That’s a line from Jack Spicer’s “Ten Poems for Downbeat,” written in 1965, just before the Los Angeles-born poet died, age forty, in San Francisco. Was it true then, is it true now? What are some ways to make sense of this place (which isn’t one place), in this time (when it seems like there’s so little time)? Speculative, subversive, meditative: here are a few attempts.
In astronomy, a standard candle is an object with a known brightness used to gauge the brightness of another, more distant object. As consumer technology becomes ever more compact and ubiquitous, we mediate ourselves and others in increasingly complex and combustible ways. How then to represent the interplay of self, machine, audience? Or the distance between relations, between frames, between present and past? What does it mean for future explorations when the nearest brightness is right at hand?
This issue takes on Wilmer Wilson's essay “Five Points on Straight Lines” as a point of departure. We are bound by lines; identities framed by sharp parameters of language, politics, nationhood, history. Arbitrary, often, in their composition despite their concrete consequences. Do these lines betray us? What lies on the other side of the rapture of that which is linear? Perhaps it is the fracture, the linebreak itself, that must inform our processes of cartography. Can we punctuate, unravel even, lineage(s) and all ...the seemingly objective forms delineated on a map?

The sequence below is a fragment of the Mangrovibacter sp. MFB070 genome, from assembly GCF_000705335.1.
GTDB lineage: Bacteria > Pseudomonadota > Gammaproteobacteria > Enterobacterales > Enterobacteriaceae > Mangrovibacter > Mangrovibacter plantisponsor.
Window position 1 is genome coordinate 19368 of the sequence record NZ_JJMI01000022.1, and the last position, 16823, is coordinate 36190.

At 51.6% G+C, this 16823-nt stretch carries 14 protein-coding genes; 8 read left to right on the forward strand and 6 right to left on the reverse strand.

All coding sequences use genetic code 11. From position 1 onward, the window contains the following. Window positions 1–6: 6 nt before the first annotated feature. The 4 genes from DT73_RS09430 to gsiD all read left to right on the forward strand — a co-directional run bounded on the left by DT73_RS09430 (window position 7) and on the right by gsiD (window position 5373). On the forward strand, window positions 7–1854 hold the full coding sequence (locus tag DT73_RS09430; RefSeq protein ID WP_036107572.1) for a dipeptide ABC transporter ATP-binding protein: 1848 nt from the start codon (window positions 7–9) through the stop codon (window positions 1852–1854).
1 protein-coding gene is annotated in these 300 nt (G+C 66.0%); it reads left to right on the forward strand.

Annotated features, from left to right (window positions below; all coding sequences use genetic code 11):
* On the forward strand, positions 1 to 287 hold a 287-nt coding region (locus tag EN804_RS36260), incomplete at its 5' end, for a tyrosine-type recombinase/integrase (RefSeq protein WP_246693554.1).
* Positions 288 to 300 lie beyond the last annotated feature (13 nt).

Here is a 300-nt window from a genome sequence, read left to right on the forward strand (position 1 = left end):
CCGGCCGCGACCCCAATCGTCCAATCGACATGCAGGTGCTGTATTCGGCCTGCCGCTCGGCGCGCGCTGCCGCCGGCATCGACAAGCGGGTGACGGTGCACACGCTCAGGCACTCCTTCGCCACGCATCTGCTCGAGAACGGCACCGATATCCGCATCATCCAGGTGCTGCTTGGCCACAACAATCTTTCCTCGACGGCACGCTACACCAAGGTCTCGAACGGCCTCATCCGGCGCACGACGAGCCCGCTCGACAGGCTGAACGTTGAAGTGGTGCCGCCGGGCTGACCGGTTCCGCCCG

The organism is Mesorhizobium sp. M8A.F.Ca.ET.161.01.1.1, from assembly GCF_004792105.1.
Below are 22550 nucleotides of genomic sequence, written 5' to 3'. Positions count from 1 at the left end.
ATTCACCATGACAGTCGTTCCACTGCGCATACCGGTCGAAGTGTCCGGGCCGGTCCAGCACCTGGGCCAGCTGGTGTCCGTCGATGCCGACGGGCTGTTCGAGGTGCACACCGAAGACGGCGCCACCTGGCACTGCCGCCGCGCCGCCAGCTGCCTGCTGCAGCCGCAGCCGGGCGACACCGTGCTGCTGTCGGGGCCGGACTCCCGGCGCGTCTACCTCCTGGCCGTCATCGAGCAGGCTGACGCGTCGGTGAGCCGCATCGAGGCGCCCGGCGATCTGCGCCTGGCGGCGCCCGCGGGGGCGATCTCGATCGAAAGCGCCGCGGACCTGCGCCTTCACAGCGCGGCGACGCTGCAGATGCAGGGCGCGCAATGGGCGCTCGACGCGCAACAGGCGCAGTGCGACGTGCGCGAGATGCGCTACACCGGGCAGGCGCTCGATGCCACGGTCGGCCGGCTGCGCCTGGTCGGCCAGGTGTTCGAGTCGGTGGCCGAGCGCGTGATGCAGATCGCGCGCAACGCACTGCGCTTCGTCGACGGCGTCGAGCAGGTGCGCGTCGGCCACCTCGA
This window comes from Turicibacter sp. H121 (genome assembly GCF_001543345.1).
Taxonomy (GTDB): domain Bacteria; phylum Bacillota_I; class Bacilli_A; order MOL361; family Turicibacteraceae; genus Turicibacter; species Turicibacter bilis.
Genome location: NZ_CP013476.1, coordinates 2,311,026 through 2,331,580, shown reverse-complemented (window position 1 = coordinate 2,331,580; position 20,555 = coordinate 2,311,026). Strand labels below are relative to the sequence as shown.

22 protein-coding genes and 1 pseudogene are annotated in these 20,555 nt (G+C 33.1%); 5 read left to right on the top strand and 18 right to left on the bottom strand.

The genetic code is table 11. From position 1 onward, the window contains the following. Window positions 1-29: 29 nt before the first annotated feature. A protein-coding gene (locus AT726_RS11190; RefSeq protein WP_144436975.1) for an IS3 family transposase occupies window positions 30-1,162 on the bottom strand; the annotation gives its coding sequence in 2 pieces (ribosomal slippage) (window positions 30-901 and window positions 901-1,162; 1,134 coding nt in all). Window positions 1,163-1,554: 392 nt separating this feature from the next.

These microhistories — all in and of the Bay, give or take — enumerate the local and the particular. They plumb the archive for the body and the body for the archive, unearthing tensions between the collected and recollected, included and excluded, participant and fugitive. They seek to celebrate, to complicate, to reconfigure. The narrator is unreliable, the spectator is emancipated, and the facts only side-eye the truth.
These words come from Barbara Einzig’s Distance Without Distance, a book that evades definition and genre as it pursues another way of being. The possibility of not doing, or doing the wrong thing — being still, resisting the oppressive solemnity of the canon. Letting go of what wants to be kept. The politics of losing, and of getting lost.
How have art institutions aimed to rectify — or at least to make visible — their historical exclusions? What new arrangements have been made, and with what results? In advance of SFMOMA’s imminent reopening after a three-year period of expansion, the collaborative project grupa o.k. (Julian Myers and Joanna Szupinska) surveys progressive or radical “turns” in existing museums.
Objects, ideas, publics, individuals, corporations. How does art complicate or reflect our sense of what it is to own, collect, or hold in common? Taking as our point of departure SFMOMA’s landmark partnership with the Fisher family, the inaugural issue of the new Open Space looks at questions of art and ownership, loosely described.